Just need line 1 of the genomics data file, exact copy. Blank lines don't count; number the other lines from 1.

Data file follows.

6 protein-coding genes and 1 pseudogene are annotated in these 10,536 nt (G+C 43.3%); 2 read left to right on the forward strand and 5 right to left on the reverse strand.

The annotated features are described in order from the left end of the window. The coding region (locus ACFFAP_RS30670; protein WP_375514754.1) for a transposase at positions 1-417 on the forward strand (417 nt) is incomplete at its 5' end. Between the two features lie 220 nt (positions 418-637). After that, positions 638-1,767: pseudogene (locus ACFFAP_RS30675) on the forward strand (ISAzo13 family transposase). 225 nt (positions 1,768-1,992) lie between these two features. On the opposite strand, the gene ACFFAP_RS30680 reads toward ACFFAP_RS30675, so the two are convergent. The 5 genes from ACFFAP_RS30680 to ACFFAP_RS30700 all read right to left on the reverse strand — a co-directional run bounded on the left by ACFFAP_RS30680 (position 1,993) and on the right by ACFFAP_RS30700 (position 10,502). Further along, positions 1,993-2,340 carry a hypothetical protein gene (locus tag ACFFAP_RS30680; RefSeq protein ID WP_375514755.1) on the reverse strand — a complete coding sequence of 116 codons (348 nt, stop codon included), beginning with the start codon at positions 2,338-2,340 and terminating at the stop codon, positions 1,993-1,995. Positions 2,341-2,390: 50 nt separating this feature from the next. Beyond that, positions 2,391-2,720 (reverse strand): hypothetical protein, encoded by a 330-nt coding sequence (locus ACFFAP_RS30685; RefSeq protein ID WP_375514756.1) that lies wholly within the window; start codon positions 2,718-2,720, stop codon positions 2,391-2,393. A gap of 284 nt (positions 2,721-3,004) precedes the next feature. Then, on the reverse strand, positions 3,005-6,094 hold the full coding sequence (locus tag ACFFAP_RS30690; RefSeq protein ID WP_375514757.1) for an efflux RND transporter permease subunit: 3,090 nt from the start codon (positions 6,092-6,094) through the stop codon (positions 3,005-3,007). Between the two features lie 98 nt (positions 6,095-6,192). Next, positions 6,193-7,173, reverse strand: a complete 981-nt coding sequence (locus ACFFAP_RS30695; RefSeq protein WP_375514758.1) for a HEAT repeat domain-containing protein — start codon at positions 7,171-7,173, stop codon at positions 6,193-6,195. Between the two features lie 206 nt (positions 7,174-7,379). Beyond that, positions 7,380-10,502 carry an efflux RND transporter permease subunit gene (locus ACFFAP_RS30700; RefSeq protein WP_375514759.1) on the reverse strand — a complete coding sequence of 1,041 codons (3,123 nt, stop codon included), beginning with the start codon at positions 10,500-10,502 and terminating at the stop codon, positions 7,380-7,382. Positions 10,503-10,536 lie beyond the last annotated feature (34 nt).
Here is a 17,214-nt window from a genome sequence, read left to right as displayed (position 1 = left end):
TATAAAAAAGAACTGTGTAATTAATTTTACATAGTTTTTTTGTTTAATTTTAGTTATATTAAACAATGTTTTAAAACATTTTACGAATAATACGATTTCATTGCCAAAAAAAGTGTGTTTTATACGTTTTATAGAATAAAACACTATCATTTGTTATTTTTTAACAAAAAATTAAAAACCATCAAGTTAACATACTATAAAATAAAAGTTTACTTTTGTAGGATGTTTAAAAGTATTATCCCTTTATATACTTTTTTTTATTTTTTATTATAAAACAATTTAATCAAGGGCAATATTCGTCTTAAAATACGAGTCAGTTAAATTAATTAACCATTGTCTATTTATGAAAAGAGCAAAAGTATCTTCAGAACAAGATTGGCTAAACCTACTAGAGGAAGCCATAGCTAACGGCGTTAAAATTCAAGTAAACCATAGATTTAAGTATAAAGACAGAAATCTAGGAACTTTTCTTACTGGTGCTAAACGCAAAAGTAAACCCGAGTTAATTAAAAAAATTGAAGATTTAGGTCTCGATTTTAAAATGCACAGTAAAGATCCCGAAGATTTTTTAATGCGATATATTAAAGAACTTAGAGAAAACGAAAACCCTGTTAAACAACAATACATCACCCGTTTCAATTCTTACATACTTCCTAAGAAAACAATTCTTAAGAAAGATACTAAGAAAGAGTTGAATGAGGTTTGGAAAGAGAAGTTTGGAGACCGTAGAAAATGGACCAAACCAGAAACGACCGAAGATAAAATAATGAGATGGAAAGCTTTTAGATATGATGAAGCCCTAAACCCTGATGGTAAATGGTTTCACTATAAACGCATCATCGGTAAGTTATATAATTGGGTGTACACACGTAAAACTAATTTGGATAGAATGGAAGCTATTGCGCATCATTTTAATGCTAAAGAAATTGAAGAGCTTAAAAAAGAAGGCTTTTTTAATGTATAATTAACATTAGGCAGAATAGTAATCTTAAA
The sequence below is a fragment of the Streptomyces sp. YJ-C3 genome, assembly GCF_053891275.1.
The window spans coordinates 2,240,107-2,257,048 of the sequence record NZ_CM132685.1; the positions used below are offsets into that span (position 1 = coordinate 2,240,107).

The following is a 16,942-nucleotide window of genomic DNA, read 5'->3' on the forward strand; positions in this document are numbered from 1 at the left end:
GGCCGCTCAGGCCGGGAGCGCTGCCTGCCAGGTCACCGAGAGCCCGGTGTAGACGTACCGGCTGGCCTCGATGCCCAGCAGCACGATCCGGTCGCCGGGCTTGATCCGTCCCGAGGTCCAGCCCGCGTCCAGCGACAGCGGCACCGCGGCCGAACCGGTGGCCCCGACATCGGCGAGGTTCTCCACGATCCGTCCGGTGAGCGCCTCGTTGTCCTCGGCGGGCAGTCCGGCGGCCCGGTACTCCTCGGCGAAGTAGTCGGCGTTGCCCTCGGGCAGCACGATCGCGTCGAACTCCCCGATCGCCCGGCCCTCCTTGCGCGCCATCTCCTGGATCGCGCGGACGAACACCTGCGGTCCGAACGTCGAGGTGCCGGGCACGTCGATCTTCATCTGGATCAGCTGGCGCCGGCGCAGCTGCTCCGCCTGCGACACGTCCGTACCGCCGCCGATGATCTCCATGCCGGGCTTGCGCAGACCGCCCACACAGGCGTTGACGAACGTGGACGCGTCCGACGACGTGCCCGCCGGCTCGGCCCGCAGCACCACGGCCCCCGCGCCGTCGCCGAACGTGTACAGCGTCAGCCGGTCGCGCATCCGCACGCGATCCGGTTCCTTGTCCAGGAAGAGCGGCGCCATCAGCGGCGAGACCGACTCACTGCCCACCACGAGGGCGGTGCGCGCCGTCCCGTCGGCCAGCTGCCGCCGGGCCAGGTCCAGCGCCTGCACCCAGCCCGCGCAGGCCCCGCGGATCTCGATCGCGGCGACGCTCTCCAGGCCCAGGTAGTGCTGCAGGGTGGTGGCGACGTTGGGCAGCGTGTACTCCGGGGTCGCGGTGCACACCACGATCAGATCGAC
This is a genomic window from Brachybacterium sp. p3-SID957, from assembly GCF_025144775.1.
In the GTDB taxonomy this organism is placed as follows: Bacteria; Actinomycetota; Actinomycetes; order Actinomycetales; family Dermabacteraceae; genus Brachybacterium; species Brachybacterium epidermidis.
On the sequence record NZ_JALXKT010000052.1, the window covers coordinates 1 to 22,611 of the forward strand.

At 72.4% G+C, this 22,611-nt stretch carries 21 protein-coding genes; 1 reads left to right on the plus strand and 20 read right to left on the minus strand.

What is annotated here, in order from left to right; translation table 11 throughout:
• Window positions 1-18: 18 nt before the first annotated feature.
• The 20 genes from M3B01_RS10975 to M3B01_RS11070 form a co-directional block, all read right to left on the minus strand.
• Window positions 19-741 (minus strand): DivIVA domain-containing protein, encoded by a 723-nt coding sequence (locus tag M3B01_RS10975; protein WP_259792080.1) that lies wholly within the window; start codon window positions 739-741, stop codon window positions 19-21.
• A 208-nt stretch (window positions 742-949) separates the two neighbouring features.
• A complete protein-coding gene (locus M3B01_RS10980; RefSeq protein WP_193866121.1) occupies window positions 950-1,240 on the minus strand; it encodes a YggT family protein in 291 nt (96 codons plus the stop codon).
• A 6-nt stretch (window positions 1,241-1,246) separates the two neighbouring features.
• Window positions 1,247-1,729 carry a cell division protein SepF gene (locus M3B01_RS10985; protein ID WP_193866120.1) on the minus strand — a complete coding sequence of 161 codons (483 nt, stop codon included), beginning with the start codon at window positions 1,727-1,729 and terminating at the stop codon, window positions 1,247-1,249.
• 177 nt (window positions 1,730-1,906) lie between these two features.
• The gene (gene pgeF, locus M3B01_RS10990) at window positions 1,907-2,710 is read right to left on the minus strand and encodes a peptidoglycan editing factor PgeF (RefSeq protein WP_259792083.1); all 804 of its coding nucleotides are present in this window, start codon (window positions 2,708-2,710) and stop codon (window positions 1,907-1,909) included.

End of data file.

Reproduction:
6 protein-coding genes and 1 pseudogene are annotated in these 10,536 nt (G+C 43.3%); 2 read left to right on the forward strand and 5 right to left on the reverse strand.